Happy New Year: Why Corona may not follow the Gregorian or even the Chinese calendar

Sandip Ghose
Sandip GhoseJan 04, 2021 | 15:42

Happy New Year: Why Corona may not follow the Gregorian or even the Chinese calendar

In the nine months since its outbreak, Covid-19 has challenged many paradigms and blown quite a few myths.

As 2020 came to a close, the world was waiting to heave a collective sigh of relief at a terrible year that had gone by. One sensed the anticipation of “acche din” returning in the public mood. A spirit of hope inveigled its way into the global psyche. There was a subliminal belief that the gong at the stroke of midnight on December 31, 2020, will herald the end of the corona. Whether the source of this confidence was the release of the vaccine or the imminent installation of Joe Biden as the 46th President of the United States of America was hard to tell.


There is an old joke about a dog-owner trying to reassure a guest: “Barking dogs don’t bite.” The mortally terrified visitor tells him, “I know the proverb, you know the proverb. But does the dog know the proverb?” The same may be said of the coronavirus.

There is nothing so far to indicate that the virus was following the Gregorian calendar. Although it surfaced around the previous Chinese New Year, there is nothing to indicate Covid-19 is a Rat and will run away when the Ox enters the scene next year. If anything, the advent of new strains raises the scary spectre of the Rat being transformed into an Ox.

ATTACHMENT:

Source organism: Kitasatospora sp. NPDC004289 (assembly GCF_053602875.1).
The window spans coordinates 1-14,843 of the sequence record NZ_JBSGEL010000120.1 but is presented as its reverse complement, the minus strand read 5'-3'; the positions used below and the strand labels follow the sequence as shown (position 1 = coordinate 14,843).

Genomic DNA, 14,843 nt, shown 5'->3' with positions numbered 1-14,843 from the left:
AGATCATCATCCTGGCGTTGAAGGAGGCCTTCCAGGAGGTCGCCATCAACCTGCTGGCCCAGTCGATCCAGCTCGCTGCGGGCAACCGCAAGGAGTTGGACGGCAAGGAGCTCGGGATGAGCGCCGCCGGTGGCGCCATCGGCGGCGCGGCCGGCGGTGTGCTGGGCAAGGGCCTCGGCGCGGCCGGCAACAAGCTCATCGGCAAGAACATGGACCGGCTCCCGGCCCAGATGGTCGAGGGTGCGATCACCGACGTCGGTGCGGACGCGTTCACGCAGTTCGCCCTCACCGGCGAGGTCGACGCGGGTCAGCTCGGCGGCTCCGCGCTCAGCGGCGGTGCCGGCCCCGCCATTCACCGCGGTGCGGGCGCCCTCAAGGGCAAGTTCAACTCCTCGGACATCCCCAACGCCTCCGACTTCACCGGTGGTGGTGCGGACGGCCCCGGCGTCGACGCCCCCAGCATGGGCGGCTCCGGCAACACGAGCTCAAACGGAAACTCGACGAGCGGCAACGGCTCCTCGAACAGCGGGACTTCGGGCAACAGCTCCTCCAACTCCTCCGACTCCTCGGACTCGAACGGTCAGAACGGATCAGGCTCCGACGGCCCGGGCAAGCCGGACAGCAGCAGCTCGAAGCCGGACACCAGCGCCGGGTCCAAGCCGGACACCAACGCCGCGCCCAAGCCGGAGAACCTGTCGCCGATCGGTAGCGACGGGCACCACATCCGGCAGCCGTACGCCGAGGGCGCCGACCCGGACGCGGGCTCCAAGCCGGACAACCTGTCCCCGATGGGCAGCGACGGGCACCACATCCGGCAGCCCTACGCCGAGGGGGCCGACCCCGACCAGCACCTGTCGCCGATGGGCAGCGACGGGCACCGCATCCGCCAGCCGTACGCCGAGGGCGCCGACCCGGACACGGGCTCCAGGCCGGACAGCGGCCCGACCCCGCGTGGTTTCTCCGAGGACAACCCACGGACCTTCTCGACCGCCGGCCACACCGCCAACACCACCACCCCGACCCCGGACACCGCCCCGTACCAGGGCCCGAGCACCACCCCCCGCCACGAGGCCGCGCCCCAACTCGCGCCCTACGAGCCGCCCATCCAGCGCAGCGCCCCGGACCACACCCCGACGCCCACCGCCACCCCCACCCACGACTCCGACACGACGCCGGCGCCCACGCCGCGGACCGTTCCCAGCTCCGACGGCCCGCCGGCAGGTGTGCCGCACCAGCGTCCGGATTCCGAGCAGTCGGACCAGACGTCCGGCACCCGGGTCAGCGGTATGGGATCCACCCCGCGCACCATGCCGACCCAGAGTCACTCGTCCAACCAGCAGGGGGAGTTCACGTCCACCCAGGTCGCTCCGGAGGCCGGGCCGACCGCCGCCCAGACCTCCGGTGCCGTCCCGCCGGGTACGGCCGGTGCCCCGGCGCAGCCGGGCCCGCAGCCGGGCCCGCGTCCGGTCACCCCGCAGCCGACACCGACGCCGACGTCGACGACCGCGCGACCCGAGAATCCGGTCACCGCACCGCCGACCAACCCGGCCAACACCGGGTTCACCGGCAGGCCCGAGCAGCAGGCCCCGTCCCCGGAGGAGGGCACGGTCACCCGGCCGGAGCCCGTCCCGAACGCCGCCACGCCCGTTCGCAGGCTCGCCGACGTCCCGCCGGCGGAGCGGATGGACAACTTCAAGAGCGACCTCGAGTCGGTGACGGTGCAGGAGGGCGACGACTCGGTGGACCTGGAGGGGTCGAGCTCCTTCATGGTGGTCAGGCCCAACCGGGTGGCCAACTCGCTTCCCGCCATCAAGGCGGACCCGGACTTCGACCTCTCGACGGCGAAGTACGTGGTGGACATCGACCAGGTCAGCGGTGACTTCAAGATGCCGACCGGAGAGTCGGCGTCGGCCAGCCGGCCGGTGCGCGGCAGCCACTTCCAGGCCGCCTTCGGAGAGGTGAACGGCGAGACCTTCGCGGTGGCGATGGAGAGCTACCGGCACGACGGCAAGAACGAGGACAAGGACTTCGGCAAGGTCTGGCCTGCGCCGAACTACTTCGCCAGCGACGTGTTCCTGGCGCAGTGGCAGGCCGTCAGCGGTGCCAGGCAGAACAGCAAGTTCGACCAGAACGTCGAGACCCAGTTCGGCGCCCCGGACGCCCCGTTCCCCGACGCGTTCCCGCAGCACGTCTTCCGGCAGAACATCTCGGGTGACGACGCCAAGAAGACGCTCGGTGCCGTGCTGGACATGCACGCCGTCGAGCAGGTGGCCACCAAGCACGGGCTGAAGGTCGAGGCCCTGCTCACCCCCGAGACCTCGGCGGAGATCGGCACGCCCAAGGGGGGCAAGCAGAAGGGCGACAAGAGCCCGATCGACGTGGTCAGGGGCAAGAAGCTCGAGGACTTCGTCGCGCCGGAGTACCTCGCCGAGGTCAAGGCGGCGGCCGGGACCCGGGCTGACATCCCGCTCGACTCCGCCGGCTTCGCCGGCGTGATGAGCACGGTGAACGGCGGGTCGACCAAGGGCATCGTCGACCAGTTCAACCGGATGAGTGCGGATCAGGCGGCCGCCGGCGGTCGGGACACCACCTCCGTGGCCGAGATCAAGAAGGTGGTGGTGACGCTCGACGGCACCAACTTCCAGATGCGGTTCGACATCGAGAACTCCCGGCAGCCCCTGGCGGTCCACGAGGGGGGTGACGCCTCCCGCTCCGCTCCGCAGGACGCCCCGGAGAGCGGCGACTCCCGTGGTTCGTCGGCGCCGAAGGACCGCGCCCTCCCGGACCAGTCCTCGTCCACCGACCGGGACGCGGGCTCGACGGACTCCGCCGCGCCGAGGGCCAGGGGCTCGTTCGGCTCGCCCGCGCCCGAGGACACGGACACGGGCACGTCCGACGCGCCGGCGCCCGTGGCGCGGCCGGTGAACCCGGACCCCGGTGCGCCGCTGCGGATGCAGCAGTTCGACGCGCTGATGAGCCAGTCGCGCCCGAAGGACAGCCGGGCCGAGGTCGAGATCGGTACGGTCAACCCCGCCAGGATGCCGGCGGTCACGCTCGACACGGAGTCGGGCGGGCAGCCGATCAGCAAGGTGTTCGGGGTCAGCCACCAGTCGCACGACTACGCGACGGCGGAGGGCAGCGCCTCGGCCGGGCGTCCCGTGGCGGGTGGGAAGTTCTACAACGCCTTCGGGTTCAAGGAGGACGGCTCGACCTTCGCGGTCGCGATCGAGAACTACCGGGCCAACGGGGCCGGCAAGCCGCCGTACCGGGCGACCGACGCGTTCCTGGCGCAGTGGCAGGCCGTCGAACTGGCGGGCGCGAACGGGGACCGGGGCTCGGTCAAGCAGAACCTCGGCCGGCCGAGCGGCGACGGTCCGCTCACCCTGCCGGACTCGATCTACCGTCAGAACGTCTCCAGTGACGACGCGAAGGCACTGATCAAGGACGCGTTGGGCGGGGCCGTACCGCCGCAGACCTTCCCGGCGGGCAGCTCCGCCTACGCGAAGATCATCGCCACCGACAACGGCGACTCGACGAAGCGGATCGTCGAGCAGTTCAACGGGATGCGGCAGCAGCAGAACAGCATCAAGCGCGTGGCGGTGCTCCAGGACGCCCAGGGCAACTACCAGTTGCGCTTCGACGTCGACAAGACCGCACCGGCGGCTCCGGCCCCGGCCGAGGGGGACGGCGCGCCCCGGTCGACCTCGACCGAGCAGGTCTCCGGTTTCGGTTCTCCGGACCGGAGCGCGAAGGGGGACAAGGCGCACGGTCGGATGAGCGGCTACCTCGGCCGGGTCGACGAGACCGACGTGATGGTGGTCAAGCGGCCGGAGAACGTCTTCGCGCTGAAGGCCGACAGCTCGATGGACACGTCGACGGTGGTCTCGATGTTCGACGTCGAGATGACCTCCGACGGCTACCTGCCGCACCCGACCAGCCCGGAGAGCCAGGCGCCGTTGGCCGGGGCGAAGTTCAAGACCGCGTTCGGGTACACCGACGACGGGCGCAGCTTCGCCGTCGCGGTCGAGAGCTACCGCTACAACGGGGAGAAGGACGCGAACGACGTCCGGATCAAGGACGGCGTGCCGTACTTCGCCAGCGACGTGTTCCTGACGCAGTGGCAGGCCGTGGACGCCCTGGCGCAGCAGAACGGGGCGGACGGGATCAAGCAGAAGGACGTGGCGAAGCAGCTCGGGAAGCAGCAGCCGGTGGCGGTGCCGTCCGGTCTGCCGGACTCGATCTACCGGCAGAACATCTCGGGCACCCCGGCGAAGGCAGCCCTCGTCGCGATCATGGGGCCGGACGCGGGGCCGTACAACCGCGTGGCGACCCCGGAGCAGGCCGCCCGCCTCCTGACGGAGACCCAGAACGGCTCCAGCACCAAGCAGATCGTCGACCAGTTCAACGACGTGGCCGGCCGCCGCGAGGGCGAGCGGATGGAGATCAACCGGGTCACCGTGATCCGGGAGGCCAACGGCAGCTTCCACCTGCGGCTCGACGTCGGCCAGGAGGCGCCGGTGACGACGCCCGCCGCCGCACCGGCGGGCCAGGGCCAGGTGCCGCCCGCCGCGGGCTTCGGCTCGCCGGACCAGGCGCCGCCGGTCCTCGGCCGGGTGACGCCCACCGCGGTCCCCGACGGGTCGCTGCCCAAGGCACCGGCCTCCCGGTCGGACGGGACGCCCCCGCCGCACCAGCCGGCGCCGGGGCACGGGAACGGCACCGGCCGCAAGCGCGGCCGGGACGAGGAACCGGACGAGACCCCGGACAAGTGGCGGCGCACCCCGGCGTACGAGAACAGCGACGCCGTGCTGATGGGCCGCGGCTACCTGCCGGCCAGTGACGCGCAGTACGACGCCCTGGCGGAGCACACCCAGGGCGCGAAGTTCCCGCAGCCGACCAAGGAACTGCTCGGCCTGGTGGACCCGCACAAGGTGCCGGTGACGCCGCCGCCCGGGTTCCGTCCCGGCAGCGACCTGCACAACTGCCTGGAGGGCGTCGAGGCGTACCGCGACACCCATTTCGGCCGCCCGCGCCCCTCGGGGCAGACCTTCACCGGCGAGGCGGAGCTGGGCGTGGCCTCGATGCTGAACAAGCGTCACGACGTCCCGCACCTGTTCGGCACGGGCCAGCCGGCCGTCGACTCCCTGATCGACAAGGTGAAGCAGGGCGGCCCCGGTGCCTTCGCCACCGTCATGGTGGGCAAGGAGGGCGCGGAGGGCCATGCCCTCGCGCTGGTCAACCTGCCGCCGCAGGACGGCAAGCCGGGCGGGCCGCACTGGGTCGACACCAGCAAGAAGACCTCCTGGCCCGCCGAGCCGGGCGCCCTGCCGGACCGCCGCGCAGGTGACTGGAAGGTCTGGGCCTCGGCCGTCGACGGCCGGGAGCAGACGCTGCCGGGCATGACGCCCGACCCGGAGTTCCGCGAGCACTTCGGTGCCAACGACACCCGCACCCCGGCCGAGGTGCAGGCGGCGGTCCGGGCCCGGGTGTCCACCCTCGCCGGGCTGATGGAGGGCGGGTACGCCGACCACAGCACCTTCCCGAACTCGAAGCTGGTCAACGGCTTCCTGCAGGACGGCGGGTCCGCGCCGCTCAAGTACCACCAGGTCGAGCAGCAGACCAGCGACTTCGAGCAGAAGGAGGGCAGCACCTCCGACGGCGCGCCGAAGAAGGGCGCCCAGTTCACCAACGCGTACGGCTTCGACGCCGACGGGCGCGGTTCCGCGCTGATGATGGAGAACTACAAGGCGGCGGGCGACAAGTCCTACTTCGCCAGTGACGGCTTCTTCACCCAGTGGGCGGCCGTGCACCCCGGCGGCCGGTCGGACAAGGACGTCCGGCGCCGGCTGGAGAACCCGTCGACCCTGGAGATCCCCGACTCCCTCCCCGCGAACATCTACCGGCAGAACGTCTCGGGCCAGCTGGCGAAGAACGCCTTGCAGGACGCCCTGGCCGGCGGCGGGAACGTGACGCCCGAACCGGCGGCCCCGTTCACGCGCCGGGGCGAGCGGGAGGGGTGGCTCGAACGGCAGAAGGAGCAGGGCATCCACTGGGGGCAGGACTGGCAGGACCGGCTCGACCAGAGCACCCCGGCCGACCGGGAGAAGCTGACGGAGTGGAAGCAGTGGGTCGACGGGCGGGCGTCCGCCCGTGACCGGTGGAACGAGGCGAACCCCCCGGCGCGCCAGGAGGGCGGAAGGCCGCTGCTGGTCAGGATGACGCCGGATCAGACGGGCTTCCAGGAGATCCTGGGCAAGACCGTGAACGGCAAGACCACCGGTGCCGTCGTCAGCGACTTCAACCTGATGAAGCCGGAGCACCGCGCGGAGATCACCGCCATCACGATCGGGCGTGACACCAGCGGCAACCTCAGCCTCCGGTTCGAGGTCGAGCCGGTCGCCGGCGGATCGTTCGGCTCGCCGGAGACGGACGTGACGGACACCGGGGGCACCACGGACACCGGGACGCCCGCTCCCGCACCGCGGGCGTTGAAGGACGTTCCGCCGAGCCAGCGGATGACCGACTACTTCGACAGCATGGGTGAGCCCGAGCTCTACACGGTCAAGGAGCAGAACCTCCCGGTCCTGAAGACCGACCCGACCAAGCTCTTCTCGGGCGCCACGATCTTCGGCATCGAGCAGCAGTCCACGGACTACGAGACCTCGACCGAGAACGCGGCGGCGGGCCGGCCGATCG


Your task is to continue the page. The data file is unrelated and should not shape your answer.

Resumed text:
Without doubt, 2020 has been a terrible year that all of us would like to forget but cannot. Like Lady Macbeth’s perfumes of Arabia, no amount of “Go Corona Go” or “No Corona No” will be able to erase it from the collective memory of mankind. No amount of whitewashing things that Covid-19 taught us will be able to hide the damages.

There is nothing so far to indicate that the virus was following the Gregorian calendar. (Photo: Reuters)

However, coming to think of it, the ones who have been ranting the most about the pandemic have suffered the least. Even those who tested positive after contracting the virus have lived to tell their tales. People have discovered new virtues in working from home. Reams have been written about how families have come closer and couples have found love again. The chatterati have waxed eloquent about the value of relationships in this age of nuclear existence.


Counterintuitive as it may sound, some have in fact thrived in the crisis. Admittedly, we belong to a relatively privileged lot. But, looking around, we do not see too many people close to us whose lives have been uprooted. Unfortunately, those who suffered real losses and whose lives have changed forever do not inhabit the world of Twitter or get to write op-eds. Contrary to the popular narrative, they have learnt at a high cost that in such a catastrophe, you are pretty much on your own.